Obesity is considered to be the greatest nutritional problem in the industrialized world [1, 2]. The World Health Organization (WHO) and the National Institutes of Health (NIH) define obesity as the body mass index (BMI) of ≥ 30 kg/m2. Obesity is further divided into three categories; class I obesity with BMI = 30–34.9 kg/m2, class II with BMI = 35–39.9 kg/m2, and class III with BMI ≥ 40 kg/m2 [1, 2]. This classification corresponds to increasing health risks of the obesity related comorbidities.

In Saudi females at childbearing age, obesity is among the most frequently encountered multifactorial disorders and it has been reported that 38% of females attending a referral in vitro fertilization (IVF) program suffers from obesity [3, 4].

Multiple reproductive dysfunctions have been associated with obesity including anovulation, and infertility [5]. Obese patients undergoing IVF or intracytoplasmic sperm injection (ICSI) treatment are known to have increased FSH requirement, fewer collected oocytes, and frequent cycle cancellation, lower pregnancy rate and increase miscarriage rate than their non-obese counterpart [615].

In the literature, it is unclear whether response and outcome of women who are morbidly obese (class II and III obesity; BMI ≥ 35 kg/m2) differ from their class I (BMI 30–34.9) counterparts in IVF or ICSI treatment cycle.

The objective of this study is to compare the outcome of the IVF or ICSI treatment in obese patients to that in the morbidly obese population.



Patients who were 20–40 years old, had no living children, and underwent their first cycle of IVF/ICSI treatment with long follicular pituitary down regulation protocol followed by controlled ovarian stimulation at King Faisal Specialist Hospital and Research Centre, Riyadh, Saudi Arabia between January 2000 to December 2003 were included in this retrospective cohort study.

Ovarian stimulation, oocyte retrieval, semen preparation, embryo culture, and embryo transfer protocols have been performed as previously published [16]. Briefly, pituitary suppression was achieved by gonadotrophin-releasing hormone agonist long protocol by IM. injection of 1.875 mg Lupron Depot (Abbott Laboratories, Chicago, Illinois, USA) on day 3 of the menstrual cycle. Twenty-one days after the Lupron injection, ovarian stimulation was initiated with 225 IU (3 ampoules) daily IM. injection of human menopausal gonadotrophin (Menegon; Ferring, Germany) and adjusted according to patients' response. Ten thousand IU of human chorionic gonadotrophin (HCG) (Pregnyl, Organon, Oss, the Netherlands) were given IM. When three or more follicles reached 18 mm in diameter, oocyte retrieval was performed with transvaginal ultrasound guidance under IV sedation 36 h after HCG injection. The follicular aspirate was poured into 60 mm Falcon dishes (Beckton Dickinson Labware, Franklin Lakes, New Jersey, USA) and cumulus-oocyte complexes were transferred into another dish with Medi-Cult flush medium (Medi-Cult, Jillinge, Denmark). Each complex was evaluated for maturity based on cumulus-corona cell morphology. Cumulus-oocyte complexes were transferred into IVF medium (Medi-Cult). Fertilization was achieved by IVF or ICSI. On day 3, the two best by morphology dividing embryos (if available) were transferred under ultrasound guidance. Patients were supplemented with progesterone (100 mg/daily IM, Steris Laboratories Inc., Phoenix, Arizona, USA). Pregnancy was first confirmed with a Tandom Icon urine HCG test (Hybritech, San Diego, California, USA) and serum βHCG concentrations at 13 days, and by ultrasound 5 weeks after embryo transfer. The pregnancies reported in this study are clinical pregnancies where fetal heart beat was positive by transvaginal ultrasound scan at 7th gestational week, so all biochemical pregnancies (when a previously positive pregnancy test became negative before ultrasonographic detection of an embryonic sac in the fifth week of pregnancy or later), and preclinical losses (if the loss occurred after the gestational sac is seen but before the fetal heart activity is seen) were excluded.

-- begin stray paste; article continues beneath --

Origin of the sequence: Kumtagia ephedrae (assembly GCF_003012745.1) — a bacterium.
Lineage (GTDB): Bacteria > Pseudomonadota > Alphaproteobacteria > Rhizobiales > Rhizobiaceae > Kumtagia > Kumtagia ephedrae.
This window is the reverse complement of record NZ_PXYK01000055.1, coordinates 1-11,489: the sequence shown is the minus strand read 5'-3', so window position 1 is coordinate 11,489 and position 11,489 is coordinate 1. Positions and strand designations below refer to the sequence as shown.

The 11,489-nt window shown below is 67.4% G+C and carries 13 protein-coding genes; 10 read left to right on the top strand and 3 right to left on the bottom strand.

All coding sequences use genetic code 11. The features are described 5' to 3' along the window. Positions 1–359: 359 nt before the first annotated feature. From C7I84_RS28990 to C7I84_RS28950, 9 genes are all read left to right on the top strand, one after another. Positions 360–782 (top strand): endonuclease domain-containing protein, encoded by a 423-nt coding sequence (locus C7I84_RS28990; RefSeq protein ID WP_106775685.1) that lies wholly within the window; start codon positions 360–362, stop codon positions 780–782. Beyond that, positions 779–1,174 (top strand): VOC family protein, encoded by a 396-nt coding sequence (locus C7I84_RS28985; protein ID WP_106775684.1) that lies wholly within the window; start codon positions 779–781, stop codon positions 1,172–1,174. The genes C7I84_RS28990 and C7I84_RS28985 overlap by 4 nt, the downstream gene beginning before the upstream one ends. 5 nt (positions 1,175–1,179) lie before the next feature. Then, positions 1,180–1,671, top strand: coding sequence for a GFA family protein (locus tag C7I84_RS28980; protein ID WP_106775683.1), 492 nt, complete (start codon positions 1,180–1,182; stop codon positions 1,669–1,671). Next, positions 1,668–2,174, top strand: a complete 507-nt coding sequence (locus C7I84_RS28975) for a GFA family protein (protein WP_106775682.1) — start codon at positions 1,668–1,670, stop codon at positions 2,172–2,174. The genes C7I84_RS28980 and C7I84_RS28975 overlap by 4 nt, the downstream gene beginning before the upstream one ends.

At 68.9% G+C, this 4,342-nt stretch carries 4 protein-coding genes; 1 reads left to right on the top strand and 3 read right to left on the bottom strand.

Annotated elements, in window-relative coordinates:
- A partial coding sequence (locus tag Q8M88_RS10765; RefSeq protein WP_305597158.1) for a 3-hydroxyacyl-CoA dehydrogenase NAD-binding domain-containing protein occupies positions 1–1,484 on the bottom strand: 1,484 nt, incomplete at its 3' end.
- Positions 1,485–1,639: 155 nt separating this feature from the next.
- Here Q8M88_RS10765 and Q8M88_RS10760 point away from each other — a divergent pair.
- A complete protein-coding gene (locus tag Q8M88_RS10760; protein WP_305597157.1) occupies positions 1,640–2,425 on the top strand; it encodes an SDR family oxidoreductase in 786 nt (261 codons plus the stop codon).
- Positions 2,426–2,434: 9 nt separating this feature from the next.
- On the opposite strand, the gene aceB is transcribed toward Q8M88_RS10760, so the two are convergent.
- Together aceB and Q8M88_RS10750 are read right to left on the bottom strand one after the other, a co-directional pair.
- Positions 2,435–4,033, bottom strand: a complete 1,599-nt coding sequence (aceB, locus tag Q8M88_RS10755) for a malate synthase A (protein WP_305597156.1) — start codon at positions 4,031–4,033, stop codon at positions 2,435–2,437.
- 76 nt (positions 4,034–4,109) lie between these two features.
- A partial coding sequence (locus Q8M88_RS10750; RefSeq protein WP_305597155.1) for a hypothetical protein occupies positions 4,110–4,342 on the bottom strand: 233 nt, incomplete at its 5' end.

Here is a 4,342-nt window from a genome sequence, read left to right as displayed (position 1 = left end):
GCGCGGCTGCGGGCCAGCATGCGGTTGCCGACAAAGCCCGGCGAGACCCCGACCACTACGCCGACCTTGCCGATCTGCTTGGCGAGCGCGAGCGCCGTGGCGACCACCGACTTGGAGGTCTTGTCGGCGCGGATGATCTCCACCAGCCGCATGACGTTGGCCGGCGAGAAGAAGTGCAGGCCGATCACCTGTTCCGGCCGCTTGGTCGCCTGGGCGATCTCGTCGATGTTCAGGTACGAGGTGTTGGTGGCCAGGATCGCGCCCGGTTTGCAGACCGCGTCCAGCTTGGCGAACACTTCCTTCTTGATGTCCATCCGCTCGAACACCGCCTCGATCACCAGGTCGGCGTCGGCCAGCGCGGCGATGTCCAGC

Patients were divided into two groups: group (A) included obese women with BMI 30–34.9 kg/m2; group (B) included morbidly obese women with BMI ≥ 35 kg/m2. Clinical pregnancy per started cycle was used as the primary outcome. Secondary outcomes included duration of stimulation, cycle cancellation, number of oocyte retrieved, and fertilization rate.

Statistical analysis was performed using S-plus 2000. A two-tailed t-test was used for parametric data, a Mann-Whitney test for non-parametric data, and Chi-square test for binomial data. P < 0.05 was considered statistically significant.


During the study period, 1545 women aged 20–40 years old had their first stimulation cycle using long follicular pituitary down regulation protocol. In this population, 547 women (35%) had a BMI ≥ 30 kg/m2. Of those 406 women were obese, and 141 women were morbidly obese. Average BMI in the obese patients was 32.1 ± 1.38 kg/m2, and 37.7 ± 2.99 kg/m2 for the morbidly obese ones (p < 0.0001). Obese and morbidly obese women had similar age, 30.6 ± 4.57 vs. 31.6 ± 5.1 years, respectively. Both groups had similar primary causes of infertility (Table 1).